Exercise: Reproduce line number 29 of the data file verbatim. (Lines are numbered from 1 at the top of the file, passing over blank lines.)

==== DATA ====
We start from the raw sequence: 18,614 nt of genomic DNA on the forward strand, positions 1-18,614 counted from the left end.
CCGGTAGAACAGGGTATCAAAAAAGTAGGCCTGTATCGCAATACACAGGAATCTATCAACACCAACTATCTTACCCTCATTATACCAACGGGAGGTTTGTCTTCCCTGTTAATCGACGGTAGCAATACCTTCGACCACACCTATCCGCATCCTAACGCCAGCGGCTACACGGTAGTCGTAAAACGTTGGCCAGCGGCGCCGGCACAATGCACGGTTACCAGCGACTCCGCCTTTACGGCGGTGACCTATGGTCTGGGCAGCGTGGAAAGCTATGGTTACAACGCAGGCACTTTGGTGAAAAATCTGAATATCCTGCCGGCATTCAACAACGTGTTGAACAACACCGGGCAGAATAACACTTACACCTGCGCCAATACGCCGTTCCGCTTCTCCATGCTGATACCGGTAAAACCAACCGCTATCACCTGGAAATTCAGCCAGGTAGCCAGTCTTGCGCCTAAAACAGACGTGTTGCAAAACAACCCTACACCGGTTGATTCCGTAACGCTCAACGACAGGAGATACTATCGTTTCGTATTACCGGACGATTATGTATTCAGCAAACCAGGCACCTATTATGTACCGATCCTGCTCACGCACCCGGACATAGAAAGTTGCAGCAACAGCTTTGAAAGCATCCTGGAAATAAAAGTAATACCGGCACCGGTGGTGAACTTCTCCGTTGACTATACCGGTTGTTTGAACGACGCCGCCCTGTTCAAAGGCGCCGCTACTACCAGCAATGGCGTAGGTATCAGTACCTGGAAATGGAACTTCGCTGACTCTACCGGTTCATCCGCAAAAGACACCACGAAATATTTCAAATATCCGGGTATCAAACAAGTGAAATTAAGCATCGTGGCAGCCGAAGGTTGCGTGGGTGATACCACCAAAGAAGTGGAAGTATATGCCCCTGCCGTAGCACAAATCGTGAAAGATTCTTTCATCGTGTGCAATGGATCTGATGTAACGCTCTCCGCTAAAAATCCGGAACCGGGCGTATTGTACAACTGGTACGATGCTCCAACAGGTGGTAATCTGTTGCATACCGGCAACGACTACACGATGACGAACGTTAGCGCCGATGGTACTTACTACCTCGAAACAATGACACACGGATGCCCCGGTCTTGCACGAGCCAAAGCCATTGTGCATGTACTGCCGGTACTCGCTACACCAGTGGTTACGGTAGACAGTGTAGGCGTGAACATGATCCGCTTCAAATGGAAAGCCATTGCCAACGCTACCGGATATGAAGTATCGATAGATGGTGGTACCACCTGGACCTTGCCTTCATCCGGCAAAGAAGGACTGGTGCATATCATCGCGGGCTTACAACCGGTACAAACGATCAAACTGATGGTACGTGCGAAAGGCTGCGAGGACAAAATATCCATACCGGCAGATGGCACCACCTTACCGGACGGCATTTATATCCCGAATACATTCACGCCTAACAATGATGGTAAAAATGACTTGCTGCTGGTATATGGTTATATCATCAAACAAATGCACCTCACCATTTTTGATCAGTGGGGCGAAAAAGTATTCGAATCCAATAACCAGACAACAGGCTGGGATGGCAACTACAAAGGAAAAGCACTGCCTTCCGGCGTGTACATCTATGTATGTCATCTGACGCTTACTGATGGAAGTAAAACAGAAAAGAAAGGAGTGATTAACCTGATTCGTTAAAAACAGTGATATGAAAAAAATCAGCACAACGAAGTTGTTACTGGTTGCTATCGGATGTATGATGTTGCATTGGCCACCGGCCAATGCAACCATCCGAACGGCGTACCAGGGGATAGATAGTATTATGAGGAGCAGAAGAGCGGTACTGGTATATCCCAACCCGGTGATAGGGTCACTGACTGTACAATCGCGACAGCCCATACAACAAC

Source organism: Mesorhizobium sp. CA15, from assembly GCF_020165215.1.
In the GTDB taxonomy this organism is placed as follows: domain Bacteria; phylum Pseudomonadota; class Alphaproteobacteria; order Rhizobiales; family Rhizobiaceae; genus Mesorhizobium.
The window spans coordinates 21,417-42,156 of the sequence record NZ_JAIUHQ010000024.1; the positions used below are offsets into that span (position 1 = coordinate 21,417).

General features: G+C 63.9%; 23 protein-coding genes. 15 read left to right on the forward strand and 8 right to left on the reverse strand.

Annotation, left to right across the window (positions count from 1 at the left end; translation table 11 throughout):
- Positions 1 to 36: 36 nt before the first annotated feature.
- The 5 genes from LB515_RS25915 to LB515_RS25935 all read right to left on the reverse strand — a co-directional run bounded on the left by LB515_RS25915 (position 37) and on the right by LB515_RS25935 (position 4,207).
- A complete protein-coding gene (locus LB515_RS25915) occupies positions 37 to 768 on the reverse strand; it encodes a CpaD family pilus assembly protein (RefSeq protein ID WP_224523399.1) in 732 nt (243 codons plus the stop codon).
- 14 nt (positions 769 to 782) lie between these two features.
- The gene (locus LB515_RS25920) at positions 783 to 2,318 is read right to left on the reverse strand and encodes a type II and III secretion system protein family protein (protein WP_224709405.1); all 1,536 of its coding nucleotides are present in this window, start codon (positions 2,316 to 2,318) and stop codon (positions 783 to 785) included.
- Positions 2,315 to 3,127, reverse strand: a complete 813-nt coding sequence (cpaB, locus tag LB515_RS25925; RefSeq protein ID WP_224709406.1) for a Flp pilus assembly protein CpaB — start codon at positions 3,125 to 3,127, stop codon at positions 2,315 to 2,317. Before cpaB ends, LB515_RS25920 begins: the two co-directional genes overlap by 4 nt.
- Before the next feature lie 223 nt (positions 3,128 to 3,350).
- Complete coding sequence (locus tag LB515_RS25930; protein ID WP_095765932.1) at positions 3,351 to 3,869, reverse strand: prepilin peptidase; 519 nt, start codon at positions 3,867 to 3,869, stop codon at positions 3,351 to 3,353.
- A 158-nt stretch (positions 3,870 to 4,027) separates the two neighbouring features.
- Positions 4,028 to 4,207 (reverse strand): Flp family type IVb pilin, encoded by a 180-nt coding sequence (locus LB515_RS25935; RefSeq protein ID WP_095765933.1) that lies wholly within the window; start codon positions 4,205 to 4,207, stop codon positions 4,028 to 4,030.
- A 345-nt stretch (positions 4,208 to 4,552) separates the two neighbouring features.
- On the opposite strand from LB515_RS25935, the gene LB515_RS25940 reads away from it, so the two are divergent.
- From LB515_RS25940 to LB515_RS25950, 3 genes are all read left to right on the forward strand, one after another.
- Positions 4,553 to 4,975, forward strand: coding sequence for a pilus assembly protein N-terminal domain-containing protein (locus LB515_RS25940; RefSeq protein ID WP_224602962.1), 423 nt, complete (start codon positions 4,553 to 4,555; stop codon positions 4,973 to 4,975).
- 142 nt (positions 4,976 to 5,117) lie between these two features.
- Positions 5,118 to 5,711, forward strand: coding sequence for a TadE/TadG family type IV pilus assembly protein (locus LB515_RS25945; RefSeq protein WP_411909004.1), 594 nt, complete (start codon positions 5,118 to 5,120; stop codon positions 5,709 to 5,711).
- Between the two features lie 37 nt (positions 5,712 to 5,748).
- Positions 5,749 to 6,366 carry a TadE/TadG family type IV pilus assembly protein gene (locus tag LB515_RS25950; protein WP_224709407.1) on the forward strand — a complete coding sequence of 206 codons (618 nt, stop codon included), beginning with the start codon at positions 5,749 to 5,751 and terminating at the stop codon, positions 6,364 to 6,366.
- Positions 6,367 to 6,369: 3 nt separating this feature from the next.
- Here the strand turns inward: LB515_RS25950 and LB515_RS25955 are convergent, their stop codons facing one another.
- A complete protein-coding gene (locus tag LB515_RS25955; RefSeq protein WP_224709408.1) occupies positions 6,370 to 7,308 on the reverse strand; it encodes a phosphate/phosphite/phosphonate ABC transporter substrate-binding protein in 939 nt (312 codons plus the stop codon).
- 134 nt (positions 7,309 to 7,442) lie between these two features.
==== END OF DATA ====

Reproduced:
- 134 nt (positions 7,309 to 7,442) lie between these two features.